And who could forget the Kangol hat - designed by a UK company established in 1930 which started by importing French berets into the UK. Their 70's "Bermuda" model was preferred by the Hip Hop community, and caught the attention of one James Todd Smith early in his career. A hat that still sells today based mostly on its history in Hip Hop. Whether it be the towelling-type Bermuda as sported by most hip hoppers back in the days, or the more expensive Sniper model with the band around the forehead - T La Rock's favourite no doubt. Damn for years LL was never to be seen without a Kangol on. And today the Bermuda still embodies that old school reminiscent feel.
Along with name belts and Goose jackets, hip hop style (if you got it right) made you stand out from the rest of the crowd.
By combining and colour matching the freshest sneakers and jumpers, hats, tracksuits etc.. you made an impression on your fellow b-boys and general public alike! Ha ha I remember the day my Dad caught me leaving the house with no laces in my Adidas - his face said it all!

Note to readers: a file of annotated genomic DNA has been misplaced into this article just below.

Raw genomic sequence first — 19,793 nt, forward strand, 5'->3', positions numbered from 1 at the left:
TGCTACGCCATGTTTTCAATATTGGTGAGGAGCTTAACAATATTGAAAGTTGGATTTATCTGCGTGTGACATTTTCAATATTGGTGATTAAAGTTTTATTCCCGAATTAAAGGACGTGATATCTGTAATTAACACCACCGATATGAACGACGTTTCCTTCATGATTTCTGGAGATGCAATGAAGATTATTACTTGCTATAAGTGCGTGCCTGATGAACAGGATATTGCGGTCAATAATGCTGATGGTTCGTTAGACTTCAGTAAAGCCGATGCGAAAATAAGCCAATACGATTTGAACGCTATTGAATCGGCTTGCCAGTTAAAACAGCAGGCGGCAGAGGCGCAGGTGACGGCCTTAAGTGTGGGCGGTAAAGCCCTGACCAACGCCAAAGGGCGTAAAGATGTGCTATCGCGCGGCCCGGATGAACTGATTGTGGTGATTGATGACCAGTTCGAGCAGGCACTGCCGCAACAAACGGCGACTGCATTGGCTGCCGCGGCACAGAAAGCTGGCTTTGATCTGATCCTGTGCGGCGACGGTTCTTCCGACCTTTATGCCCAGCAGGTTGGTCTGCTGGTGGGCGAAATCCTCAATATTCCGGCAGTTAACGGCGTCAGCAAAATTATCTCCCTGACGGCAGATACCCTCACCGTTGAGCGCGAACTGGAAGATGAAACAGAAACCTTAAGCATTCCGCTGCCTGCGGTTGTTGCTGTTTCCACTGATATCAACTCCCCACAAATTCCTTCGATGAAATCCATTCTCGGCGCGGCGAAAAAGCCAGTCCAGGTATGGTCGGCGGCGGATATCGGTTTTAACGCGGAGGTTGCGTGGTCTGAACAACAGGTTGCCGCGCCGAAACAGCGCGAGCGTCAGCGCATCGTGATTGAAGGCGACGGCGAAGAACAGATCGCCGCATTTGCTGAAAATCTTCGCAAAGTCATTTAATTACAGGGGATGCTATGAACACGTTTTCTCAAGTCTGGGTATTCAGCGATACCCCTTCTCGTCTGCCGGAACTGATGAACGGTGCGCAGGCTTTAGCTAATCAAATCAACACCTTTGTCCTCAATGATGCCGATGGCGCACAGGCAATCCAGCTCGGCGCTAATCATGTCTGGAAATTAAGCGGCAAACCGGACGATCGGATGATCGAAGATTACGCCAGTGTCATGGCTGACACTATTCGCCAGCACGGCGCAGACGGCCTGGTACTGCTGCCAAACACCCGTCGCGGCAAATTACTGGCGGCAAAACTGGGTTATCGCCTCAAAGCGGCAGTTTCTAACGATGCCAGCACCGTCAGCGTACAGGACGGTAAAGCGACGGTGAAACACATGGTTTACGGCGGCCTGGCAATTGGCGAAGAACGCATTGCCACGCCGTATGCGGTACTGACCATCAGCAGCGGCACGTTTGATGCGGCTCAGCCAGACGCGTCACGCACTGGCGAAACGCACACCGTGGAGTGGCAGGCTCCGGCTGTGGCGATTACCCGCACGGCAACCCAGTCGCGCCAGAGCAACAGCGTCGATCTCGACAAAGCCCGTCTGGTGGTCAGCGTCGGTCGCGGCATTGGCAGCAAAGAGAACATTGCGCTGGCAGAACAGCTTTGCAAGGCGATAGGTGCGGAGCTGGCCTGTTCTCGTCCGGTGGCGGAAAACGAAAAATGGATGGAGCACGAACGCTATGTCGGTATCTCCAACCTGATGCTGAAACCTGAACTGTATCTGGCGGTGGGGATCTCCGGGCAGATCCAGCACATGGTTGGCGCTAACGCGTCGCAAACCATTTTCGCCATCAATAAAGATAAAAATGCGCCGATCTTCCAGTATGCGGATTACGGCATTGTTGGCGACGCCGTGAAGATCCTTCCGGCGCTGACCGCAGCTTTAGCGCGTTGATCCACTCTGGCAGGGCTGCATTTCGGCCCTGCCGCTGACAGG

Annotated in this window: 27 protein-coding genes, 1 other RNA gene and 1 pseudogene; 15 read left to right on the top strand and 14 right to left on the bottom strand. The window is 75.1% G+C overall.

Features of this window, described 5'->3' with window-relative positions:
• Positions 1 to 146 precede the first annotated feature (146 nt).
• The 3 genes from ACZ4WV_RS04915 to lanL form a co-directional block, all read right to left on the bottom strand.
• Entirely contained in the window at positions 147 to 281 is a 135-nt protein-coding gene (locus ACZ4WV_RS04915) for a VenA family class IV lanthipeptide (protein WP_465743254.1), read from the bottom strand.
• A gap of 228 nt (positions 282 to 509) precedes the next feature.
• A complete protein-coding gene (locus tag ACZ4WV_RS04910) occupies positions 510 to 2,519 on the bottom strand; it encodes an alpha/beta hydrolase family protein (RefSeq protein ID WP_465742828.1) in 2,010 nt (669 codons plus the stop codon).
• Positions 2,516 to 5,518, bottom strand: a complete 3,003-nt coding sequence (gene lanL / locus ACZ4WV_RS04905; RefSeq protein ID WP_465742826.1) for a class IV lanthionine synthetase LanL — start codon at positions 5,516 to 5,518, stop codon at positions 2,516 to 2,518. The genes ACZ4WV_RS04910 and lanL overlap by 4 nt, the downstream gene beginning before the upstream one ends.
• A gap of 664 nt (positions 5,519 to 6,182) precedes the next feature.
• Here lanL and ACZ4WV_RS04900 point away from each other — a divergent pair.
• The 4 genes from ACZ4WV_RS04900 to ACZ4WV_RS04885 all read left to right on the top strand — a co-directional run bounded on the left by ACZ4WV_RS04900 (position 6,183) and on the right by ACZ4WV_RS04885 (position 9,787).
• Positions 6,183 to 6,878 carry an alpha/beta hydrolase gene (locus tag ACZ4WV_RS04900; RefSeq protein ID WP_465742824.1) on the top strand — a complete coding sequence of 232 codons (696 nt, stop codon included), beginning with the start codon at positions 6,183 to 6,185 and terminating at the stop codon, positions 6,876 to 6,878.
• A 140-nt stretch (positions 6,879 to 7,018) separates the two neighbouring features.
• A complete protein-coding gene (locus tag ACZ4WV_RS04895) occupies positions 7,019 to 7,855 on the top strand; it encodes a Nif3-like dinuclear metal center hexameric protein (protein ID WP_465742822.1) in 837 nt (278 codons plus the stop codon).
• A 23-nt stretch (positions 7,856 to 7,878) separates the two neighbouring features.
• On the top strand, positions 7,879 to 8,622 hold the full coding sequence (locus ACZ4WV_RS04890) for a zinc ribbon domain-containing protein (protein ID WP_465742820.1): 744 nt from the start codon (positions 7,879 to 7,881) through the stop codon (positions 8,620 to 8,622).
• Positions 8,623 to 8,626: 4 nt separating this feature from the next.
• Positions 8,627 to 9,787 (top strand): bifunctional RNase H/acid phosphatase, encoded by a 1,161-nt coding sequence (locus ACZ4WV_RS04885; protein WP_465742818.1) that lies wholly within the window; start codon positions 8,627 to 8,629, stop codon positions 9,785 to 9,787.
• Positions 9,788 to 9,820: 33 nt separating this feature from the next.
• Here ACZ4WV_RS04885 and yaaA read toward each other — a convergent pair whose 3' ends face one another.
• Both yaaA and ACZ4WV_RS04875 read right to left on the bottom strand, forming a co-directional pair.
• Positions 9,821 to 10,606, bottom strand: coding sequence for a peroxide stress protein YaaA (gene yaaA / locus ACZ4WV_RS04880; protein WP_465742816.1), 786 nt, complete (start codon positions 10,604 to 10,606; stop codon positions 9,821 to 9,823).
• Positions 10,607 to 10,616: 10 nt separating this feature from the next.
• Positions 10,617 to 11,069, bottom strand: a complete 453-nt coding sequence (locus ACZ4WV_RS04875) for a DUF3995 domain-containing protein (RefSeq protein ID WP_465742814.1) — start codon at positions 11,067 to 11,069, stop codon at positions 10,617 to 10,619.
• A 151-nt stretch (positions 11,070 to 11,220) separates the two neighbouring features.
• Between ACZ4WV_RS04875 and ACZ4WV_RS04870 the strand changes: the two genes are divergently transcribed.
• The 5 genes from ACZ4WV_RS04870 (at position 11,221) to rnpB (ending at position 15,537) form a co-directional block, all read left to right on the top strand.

Still today that "must match your outfit and sneakers" thing is still going strong - the Old School started that! Even though the Rap Industry has pulled our culture to bits, raped and disected it and then moulded it into what they want to sell, the old school values just won't go away without a fight. You can't keep down the real elements that started this shit off. I hope and pray one day the industry realises that, and the "real" history of hip hop can get back behind the wheel in the drive towards the future.
If I could take a time machine ride right now, I would go back to the days of the early park jams in the Bronx. I wonder did they realise this was a new culture spawning? A new way of life maybe? Back then they gave us a set of rules to which Hip Hop should live by. I'm all for progression, don't get me wrong, but let's live by those rules!

Kid Dyno